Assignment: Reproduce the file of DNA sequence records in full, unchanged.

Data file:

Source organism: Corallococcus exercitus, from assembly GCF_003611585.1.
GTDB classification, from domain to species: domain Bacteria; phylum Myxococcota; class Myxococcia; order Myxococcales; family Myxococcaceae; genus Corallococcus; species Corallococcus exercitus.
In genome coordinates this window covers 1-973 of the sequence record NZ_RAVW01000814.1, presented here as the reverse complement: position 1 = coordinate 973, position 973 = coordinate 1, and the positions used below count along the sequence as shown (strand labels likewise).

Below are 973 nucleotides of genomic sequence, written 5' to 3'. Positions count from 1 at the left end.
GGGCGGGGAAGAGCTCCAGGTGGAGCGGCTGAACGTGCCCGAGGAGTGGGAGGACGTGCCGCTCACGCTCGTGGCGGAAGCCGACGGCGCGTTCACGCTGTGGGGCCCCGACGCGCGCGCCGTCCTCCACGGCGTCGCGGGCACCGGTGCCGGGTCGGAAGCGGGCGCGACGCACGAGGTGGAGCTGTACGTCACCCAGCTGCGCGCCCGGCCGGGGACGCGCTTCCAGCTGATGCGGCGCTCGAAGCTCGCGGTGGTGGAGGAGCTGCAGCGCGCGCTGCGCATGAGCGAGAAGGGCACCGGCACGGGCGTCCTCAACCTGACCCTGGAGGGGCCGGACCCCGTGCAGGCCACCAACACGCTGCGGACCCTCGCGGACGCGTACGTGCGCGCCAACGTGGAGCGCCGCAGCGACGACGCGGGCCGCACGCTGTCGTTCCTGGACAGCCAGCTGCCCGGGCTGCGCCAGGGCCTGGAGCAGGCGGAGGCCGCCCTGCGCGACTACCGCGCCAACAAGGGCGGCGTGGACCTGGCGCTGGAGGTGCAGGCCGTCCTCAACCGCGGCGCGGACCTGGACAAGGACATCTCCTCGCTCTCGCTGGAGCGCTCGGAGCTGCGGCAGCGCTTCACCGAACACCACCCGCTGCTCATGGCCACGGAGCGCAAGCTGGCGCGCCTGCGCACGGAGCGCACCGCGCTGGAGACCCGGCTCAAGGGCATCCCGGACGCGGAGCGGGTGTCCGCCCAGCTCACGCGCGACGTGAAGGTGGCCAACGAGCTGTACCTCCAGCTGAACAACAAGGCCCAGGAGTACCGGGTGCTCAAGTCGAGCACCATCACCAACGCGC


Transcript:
Source organism: Corallococcus exercitus, from assembly GCF_003611585.1.
GTDB classification, from domain to species: domain Bacteria; phylum Myxococcota; class Myxococcia; order Myxococcales; family Myxococcaceae; genus Corallococcus; species Corallococcus exercitus.
In genome coordinates this window covers 1-973 of the sequence record NZ_RAVW01000814.1, presented here as the reverse complement: position 1 = coordinate 973, position 973 = coordinate 1, and the positions used below count along the sequence as shown (strand labels likewise).

Below are 973 nucleotides of genomic sequence, written 5' to 3'. Positions count from 1 at the left end.
GGGCGGGGAAGAGCTCCAGGTGGAGCGGCTGAACGTGCCCGAGGAGTGGGAGGACGTGCCGCTCACGCTCGTGGCGGAAGCCGACGGCGCGTTCACGCTGTGGGGCCCCGACGCGCGCGCCGTCCTCCACGGCGTCGCGGGCACCGGTGCCGGGTCGGAAGCGGGCGCGACGCACGAGGTGGAGCTGTACGTCACCCAGCTGCGCGCCCGGCCGGGGACGCGCTTCCAGCTGATGCGGCGCTCGAAGCTCGCGGTGGTGGAGGAGCTGCAGCGCGCGCTGCGCATGAGCGAGAAGGGCACCGGCACGGGCGTCCTCAACCTGACCCTGGAGGGGCCGGACCCCGTGCAGGCCACCAACACGCTGCGGACCCTCGCGGACGCGTACGTGCGCGCCAACGTGGAGCGCCGCAGCGACGACGCGGGCCGCACGCTGTCGTTCCTGGACAGCCAGCTGCCCGGGCTGCGCCAGGGCCTGGAGCAGGCGGAGGCCGCCCTGCGCGACTACCGCGCCAACAAGGGCGGCGTGGACCTGGCGCTGGAGGTGCAGGCCGTCCTCAACCGCGGCGCGGACCTGGACAAGGACATCTCCTCGCTCTCGCTGGAGCGCTCGGAGCTGCGGCAGCGCTTCACCGAACACCACCCGCTGCTCATGGCCACGGAGCGCAAGCTGGCGCGCCTGCGCACGGAGCGCACCGCGCTGGAGACCCGGCTCAAGGGCATCCCGGACGCGGAGCGGGTGTCCGCCCAGCTCACGCGCGACGTGAAGGTGGCCAACGAGCTGTACCTCCAGCTGAACAACAAGGCCCAGGAGTACCGGGTGCTCAAGTCGAGCACCATCACCAACGCGC